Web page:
Are you traveling to Australia especially to watch the solar eclipse? Share your experience with us.
Susie Kalimnios has traveled thousands of miles for two spectacular minutes.
The mother of three from Montauk, New York, is in Australia for what she's hoping will be "the experience of a lifetime."
She has made a pilgrimage to Australia's remote Far North Queensland region to witness a total solar eclipse.
For just a few ethereal minutes on the morning of November 14, the nation's northernmost tip will be plunged in to complete darkness, as the moon aligns precisely between the earth and the sun.
A week ago, as President Barack Obama and Mitt Romney were facing a historic election, small dolls that look like them had just plummeted to Earth from the edge of space.
Following in the footsteps of Felix Baumgartner, who broke the sound barrier during a historic jump last month, mini-Romney and mini-Obama escalated toward the heavens in a balloon, reaching 120,000 feet – nearly as high as Baumgartner.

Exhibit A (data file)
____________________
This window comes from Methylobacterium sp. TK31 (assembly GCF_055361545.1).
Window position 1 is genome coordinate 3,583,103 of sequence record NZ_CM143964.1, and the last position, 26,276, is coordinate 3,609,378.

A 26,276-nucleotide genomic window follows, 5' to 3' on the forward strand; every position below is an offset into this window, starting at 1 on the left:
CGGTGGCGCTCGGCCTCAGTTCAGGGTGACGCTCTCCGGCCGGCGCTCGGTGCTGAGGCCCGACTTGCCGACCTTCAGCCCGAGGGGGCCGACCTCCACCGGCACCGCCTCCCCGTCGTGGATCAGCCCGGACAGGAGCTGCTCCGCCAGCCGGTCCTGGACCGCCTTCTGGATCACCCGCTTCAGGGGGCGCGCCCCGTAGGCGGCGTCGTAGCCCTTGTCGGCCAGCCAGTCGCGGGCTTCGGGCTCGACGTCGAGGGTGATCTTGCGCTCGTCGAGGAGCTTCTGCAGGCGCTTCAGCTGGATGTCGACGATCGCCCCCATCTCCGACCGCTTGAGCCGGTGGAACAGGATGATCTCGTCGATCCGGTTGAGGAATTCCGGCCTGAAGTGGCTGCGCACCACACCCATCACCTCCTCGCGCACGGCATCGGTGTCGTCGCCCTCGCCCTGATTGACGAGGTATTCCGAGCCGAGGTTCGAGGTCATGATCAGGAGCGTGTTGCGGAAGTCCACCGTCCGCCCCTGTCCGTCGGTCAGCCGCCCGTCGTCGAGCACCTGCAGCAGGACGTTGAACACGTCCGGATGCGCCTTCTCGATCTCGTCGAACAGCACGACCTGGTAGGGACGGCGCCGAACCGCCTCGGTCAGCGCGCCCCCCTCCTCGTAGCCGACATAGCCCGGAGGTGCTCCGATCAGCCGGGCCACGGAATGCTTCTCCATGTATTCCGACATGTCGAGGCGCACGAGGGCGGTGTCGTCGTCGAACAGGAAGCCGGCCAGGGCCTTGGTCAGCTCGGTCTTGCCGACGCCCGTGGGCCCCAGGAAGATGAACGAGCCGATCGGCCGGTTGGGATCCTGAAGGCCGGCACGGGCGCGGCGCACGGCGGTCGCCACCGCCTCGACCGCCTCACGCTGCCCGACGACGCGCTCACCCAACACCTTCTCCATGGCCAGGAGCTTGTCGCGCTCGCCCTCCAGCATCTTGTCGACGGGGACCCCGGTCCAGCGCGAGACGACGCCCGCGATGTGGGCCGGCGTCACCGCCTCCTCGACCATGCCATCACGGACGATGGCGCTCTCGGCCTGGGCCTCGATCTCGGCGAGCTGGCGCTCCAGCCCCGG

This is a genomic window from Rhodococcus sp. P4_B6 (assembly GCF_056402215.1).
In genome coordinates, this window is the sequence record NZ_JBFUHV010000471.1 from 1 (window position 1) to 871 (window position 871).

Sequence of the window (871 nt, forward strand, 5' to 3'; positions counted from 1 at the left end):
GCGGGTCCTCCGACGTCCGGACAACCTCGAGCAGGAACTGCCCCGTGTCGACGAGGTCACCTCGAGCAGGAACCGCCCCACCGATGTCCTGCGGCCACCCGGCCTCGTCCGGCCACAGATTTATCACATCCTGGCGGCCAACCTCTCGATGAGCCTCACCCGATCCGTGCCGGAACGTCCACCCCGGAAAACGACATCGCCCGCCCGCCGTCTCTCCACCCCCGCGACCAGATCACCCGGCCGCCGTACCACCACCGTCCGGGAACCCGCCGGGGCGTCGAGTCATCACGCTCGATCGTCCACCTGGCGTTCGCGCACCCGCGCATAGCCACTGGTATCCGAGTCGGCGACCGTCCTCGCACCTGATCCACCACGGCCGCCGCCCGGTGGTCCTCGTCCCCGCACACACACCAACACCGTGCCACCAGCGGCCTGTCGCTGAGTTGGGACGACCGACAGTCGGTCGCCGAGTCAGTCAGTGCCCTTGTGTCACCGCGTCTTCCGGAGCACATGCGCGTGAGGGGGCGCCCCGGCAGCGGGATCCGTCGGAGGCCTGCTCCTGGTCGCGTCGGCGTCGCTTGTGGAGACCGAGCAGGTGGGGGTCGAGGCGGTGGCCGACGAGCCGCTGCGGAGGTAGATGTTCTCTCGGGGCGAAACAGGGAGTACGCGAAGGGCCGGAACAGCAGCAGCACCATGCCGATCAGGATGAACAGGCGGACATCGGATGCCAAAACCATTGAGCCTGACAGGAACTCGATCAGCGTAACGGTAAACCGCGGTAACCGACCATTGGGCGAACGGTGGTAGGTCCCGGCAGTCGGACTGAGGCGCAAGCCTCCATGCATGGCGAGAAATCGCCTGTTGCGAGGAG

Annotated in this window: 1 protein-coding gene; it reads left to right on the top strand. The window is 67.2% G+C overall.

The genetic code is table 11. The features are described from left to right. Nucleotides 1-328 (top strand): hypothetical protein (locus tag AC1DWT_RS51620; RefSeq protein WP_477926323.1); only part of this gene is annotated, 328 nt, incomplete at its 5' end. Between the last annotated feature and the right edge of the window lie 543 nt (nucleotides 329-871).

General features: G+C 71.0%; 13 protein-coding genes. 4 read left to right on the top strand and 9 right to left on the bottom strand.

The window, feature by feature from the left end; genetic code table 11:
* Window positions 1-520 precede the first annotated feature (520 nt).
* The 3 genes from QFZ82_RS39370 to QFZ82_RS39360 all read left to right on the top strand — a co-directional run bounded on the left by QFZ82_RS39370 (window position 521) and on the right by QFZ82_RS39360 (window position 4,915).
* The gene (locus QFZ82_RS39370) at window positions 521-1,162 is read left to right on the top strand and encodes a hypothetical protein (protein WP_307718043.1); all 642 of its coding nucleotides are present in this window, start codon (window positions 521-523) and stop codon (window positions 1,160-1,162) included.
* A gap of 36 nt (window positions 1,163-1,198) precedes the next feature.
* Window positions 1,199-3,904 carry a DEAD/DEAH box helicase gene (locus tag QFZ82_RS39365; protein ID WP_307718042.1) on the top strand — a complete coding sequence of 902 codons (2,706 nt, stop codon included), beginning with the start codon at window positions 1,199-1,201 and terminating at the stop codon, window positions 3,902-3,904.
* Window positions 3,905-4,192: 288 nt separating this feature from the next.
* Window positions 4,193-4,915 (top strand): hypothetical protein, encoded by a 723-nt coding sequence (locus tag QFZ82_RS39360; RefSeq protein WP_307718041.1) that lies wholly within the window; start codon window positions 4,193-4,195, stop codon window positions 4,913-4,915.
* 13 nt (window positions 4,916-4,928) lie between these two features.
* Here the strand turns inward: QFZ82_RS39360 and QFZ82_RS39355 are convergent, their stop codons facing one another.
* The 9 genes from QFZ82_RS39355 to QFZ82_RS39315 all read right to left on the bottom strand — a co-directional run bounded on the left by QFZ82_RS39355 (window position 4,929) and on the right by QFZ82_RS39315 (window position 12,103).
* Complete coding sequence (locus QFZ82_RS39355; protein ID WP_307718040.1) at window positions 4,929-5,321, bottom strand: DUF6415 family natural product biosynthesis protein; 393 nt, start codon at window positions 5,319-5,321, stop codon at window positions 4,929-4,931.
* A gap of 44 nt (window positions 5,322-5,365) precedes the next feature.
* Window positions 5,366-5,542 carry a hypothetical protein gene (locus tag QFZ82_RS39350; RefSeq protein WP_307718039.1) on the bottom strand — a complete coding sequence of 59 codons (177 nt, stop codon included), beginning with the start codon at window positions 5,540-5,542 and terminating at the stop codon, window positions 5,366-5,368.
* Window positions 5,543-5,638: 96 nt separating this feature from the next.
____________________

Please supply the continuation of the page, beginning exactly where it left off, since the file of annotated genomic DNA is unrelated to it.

They got there through a project by Earth to Sky Calculus, a group of middle and high school “science enthusiasts” in Bishop, California. They’re practicing “launching balloons into the stratosphere for a satellite launch in 2013.”
Thanks to their adviser, Tony Phillips, for sending along these images of what I like to call “Bobblegangers.” Be sure to click the video to watch the floating – followed by the plunges. And send us your best captions.
Who should get to jump next from the edge of space – vicariously, via smiling figurine, of course?